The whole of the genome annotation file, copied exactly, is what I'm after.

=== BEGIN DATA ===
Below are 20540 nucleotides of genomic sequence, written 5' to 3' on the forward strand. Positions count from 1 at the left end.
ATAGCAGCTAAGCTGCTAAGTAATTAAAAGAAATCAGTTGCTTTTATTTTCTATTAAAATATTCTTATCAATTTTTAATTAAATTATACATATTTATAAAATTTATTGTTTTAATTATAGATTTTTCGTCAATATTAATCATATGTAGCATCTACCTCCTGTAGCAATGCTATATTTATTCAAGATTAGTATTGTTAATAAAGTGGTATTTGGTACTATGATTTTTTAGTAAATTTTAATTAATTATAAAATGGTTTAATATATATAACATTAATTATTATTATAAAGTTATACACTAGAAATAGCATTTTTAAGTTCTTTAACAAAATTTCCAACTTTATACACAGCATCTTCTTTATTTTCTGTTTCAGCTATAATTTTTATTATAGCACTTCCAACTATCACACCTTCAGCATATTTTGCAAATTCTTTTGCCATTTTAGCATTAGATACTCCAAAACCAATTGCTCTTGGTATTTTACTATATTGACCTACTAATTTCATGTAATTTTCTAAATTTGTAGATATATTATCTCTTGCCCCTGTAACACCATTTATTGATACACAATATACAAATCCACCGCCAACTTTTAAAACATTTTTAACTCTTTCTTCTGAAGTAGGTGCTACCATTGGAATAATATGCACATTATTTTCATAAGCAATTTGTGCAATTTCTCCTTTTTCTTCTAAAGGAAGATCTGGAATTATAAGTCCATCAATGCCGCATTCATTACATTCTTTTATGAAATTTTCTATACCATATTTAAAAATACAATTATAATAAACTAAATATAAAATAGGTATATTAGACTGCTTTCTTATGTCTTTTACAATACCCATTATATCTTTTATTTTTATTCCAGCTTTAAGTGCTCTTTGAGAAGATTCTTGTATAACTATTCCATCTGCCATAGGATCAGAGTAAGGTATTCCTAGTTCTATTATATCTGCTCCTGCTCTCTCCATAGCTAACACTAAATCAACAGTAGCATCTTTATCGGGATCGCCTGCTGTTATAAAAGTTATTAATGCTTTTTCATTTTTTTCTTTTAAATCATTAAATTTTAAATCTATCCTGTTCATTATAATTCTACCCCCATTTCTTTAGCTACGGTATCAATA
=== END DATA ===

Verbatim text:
Below are 20540 nucleotides of genomic sequence, written 5' to 3' on the forward strand. Positions count from 1 at the left end.
ATAGCAGCTAAGCTGCTAAGTAATTAAAAGAAATCAGTTGCTTTTATTTTCTATTAAAATATTCTTATCAATTTTTAATTAAATTATACATATTTATAAAATTTATTGTTTTAATTATAGATTTTTCGTCAATATTAATCATATGTAGCATCTACCTCCTGTAGCAATGCTATATTTATTCAAGATTAGTATTGTTAATAAAGTGGTATTTGGTACTATGATTTTTTAGTAAATTTTAATTAATTATAAAATGGTTTAATATATATAACATTAATTATTATTATAAAGTTATACACTAGAAATAGCATTTTTAAGTTCTTTAACAAAATTTCCAACTTTATACACAGCATCTTCTTTATTTTCTGTTTCAGCTATAATTTTTATTATAGCACTTCCAACTATCACACCTTCAGCATATTTTGCAAATTCTTTTGCCATTTTAGCATTAGATACTCCAAAACCAATTGCTCTTGGTATTTTACTATATTGACCTACTAATTTCATGTAATTTTCTAAATTTGTAGATATATTATCTCTTGCCCCTGTAACACCATTTATTGATACACAATATACAAATCCACCGCCAACTTTTAAAACATTTTTAACTCTTTCTTCTGAAGTAGGTGCTACCATTGGAATAATATGCACATTATTTTCATAAGCAATTTGTGCAATTTCTCCTTTTTCTTCTAAAGGAAGATCTGGAATTATAAGTCCATCAATGCCGCATTCATTACATTCTTTTATGAAATTTTCTATACCATATTTAAAAATACAATTATAATAAACTAAATATAAAATAGGTATATTAGACTGCTTTCTTATGTCTTTTACAATACCCATTATATCTTTTATTTTTATTCCAGCTTTAAGTGCTCTTTGAGAAGATTCTTGTATAACTATTCCATCTGCCATAGGATCAGAGTAAGGTATTCCTAGTTCTATTATATCTGCTCCTGCTCTCTCCATAGCTAACACTAAATCAACAGTAGCATCTTTATCGGGATCGCCTGCTGTTATAAAAGTTATTAATGCTTTTTCATTTTTTTCTTTTAAATCATTAAATTTTAAATCTATCCTGTTCATTATAATTCTACCCCCATTTCTTTAGCTACGGTATCAATA